Why I’m Not a Pacifist

When Quakers say we want to work for peace, does that just mean a lack of war? Or is it something greater? Kristina Keefe-Perry wrestles with the deeper spiritual implications.

Jon Watts

Jon Watts launched and directed the QuakerSpeak project for its first 6 seasons. Keep up to date with Jon’s work at his website.

21 thoughts on “Why I’m Not a Pacifist

  1. I think the word “pacifist” is a beautiful term imbued with profound meaning. Etymologically speaking, it means “peacemaker”:

    C16: from Old French pacifique, from Latin pācificus, from pāx peace + facere to make


    To be a pacifist is to be part of a grand depth and breadth of efforts, because “making peace” takes work of many kinds from many committed persons.

  2. “Why I’m Not a Pacifist” – okay, i listened. “Why i’m Not Your Fan” – because if you’re not even sure of what you wanted to say here, you should probably think about it on your own a bit more until you’re sure. Then go ahead and elevate yourself in giving your opinion opposing something so core.

    1. a little harsh and upbraiding, coming from a Friend. Clearly you disagree with her – cool – I don’t, I see where she’s coming from, but I do understand your wanting to “defend” what is usually understood as a core value or article of faith of Quakers. I s’pose I might have taken a more gentle tone.

      It happens that while I have in the past attended Quaker Meeting and have many friends who are Friends, I do not self-identify as a Quaker, for a number of reasons but one of them is that I cannot accept absolute pacifism (I served in the military btw and am proud of my service) there are too many extraordinary conditions – such as for instance, an existential threat by an aggressive invader – as may arise in the world that might require the use of force as the only morally viable option.

  3. When I hear the word, “pacifist,” my mental image is of someone not actually DOING anything. That may not be fair, but it’s my image, and I think it’s the image of many other people as well. On the other hand, if you say to me, “Let’s go Wage Peace,” then I’m thinking of activism. We’ll be DOING something. Let’s wage peace by engaging our representatives in conversations about alternatives to war. Let’s wage peace by helping people understand the real costs of war. Let’s wage peace through the conversations we have in our congregations. There are so many ways we can actively wage peace. Being a pacifist does not mean being passive.

  4. This is a very misleading title — she’s not saying why she’s not a pacifist; she is saying the term “pacifism” is not enough to describe her convictions. That’s fine, but it’s not what is implied by the title. We all have our personal journeys toward approaching the peace process. Sometimes we are conflicted, so sharing and guidance is helpful. I didn’t find this helpful, but I respect what she has to say.

  5. The concept of pacifism in its true for (and as preached by George Fox) is noble but difficult: that is, “the belief that any violence, including war, is unjustifiable under any circumstances, and that all disputes should be settled by peaceful means.” It is nearly impossible when the adversary has no interest in any peaceful negotiation. You then are left with surrender/subjugation or violating your principles. Jesus, in Matthew 5:39–44, would seem to give us no alternative but the former. But later Paul and Peter wrote justifying the use of force to subjugate/resist evil. Quakers have mostly been practical in practice. They work for peace and always look for peaceful resolution. But in America, many joined the Revolution, Meetings were devoid of young men during the Civil War, and more fought in WWII than resisted. In the age of terrorism, no one, it seems, agree we should surrender. That doesn’t mean we abandon our principles: we always need to work for peace. In an age of religious extremism, this means education on looking for a path to justice, freedom and equality for all – basic human values. I’m always happy to negotiate with my adversary, but only when he or she can do me and my loved ones no harm.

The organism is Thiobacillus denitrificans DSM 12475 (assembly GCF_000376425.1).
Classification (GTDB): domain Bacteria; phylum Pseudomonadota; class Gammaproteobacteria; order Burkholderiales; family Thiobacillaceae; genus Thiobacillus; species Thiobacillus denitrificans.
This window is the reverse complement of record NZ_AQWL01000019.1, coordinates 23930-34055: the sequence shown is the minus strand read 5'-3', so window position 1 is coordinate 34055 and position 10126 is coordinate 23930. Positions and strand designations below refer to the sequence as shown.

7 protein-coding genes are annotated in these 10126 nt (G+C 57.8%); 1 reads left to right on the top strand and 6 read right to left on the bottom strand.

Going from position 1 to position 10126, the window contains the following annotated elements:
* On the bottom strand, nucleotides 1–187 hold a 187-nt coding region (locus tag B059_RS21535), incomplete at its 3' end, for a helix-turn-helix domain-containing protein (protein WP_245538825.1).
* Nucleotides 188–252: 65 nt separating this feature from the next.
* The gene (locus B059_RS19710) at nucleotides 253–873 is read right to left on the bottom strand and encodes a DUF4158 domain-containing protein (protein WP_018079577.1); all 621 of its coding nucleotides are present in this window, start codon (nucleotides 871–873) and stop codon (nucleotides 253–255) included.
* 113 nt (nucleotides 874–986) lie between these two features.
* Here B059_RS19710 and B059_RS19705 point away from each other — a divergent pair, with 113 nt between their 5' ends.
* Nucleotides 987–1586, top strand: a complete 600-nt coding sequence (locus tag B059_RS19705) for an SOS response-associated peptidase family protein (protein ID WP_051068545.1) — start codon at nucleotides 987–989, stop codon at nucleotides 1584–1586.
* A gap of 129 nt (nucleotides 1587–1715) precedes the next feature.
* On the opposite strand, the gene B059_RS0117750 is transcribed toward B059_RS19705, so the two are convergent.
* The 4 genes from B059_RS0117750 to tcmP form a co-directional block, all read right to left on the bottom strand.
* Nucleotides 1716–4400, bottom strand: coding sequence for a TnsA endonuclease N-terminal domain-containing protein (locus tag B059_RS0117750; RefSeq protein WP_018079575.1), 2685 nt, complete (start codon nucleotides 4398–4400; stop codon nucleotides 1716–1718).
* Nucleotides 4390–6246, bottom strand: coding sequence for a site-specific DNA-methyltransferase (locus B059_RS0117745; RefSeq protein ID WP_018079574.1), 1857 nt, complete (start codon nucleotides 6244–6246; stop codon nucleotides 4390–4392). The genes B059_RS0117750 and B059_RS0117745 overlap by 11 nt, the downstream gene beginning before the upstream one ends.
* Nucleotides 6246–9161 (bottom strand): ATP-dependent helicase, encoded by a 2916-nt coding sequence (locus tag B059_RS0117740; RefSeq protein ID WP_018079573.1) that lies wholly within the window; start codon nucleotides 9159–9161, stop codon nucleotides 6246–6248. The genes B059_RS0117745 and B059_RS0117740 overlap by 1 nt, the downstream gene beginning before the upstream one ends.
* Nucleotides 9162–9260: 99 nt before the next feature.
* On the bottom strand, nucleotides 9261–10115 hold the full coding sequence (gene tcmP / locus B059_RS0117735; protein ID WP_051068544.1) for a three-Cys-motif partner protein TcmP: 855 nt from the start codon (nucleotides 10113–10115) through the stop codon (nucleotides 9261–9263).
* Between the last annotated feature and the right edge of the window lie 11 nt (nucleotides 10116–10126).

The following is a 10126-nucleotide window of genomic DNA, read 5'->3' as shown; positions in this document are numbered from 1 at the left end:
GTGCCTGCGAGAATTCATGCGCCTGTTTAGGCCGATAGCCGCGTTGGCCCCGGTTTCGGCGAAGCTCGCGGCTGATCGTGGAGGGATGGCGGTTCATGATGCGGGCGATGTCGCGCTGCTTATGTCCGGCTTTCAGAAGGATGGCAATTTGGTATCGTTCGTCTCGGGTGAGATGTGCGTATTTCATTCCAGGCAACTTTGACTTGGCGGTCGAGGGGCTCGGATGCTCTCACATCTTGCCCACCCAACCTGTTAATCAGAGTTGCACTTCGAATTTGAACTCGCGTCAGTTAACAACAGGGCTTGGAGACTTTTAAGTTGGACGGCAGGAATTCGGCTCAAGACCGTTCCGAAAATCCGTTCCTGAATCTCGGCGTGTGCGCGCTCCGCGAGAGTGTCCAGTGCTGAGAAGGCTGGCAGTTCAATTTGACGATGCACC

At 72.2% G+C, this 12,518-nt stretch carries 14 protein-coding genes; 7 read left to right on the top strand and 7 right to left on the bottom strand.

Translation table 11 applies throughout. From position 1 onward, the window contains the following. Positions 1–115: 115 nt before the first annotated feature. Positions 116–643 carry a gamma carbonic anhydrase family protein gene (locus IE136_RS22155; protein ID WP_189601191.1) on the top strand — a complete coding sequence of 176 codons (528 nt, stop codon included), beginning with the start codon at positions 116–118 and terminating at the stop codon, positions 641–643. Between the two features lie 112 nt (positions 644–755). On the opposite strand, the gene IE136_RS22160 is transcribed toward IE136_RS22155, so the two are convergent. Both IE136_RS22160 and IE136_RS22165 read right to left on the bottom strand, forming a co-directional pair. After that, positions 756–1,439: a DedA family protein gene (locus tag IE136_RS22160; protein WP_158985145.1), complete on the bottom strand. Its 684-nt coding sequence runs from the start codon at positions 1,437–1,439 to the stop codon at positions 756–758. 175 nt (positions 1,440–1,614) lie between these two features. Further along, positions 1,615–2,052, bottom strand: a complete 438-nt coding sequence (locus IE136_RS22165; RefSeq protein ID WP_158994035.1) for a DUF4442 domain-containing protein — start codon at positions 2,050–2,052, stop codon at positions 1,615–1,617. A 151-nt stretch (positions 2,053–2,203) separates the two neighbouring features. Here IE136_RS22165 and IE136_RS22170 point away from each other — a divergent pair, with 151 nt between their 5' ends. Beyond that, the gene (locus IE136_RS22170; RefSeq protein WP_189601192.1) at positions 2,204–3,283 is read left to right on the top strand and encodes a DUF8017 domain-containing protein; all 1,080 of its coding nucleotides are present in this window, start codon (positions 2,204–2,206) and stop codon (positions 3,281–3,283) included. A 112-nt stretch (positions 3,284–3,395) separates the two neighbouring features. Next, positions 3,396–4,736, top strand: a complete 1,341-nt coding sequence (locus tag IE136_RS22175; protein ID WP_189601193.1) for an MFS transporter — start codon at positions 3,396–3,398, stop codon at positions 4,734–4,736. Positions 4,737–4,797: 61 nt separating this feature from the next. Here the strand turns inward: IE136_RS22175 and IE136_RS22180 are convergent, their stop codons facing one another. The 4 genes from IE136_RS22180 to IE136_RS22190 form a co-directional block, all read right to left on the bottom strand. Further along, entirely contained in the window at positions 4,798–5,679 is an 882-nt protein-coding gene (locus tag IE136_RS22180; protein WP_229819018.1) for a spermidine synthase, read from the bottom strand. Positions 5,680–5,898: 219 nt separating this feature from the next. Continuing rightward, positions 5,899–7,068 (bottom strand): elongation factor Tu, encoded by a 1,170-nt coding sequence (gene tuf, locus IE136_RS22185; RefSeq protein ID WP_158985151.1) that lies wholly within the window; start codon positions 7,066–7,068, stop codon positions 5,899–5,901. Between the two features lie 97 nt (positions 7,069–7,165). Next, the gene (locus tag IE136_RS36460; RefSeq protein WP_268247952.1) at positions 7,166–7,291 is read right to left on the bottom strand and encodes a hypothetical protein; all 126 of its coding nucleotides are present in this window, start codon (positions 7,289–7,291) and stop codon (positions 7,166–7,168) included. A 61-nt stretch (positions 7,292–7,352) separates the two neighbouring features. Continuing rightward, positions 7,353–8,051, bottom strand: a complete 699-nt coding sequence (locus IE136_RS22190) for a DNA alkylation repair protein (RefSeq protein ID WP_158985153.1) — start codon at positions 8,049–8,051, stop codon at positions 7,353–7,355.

6. As a Quaker, I see an important distinction between Violence and Self Defense. Violence is the deliberate intent to harm or kill.

    Self Defense is the deliberate intent to stop harm or killing from happening to you or someone else. That can be verbal all the way up to physical force. It’s a spectrum

    I do not believe that negating the idea of self defense is the intent of the Peace Testimony, only to stop violence. What do you think about the idea of self defense?

  7. I agree with Mika Goldin and Steven Cleary. I suggest a reboot! Change the title to “An expanded view of pacifism” or words to that effect.

  8. The speaker challenges us to think more broadly about pacifism, a useful idea. But to dampen violence entails tackling the roots — concentration of power, subpar economic development, corruption, denial of civil rights. I’m inspired by success stories around those efforts.

  9. I’m glad I’m not the only one who found the provocative title distinctly unhelpful. I wondered what may have changed in this speaker/author since the time we had worked together in promoting Voluntary Service among Quakers, as part of peacemaking. It’s a good thing, then, that I didn’t stop by balking at the title. Reading the transcript (thanks, to whomever provides this!) led me to realize I agreed with all the substantive points being made.